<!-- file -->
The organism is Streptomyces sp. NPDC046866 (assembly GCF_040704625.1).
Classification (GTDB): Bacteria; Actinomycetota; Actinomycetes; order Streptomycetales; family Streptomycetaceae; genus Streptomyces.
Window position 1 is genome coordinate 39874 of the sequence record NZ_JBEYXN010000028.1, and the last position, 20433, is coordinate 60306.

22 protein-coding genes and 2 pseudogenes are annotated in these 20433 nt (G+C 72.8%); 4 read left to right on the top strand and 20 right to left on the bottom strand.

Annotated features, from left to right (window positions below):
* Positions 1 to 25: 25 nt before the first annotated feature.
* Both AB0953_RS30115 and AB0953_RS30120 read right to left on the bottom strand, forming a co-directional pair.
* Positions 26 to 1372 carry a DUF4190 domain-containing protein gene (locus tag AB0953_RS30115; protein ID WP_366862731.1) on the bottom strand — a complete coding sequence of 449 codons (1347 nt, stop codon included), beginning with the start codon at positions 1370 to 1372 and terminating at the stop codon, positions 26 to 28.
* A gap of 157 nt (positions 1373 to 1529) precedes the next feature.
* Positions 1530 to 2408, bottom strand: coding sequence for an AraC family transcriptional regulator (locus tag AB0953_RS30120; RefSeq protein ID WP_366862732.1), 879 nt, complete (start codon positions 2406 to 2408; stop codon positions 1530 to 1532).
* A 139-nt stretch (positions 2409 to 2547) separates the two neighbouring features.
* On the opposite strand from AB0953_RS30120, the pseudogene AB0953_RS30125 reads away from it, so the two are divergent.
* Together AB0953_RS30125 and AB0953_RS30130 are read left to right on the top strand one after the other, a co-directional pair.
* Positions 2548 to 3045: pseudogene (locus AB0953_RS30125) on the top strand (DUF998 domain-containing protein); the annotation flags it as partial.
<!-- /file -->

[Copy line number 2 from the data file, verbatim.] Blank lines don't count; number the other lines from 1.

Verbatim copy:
Classification (GTDB): Bacteria; Actinomycetota; Actinomycetes; order Streptomycetales; family Streptomycetaceae; genus Streptomyces.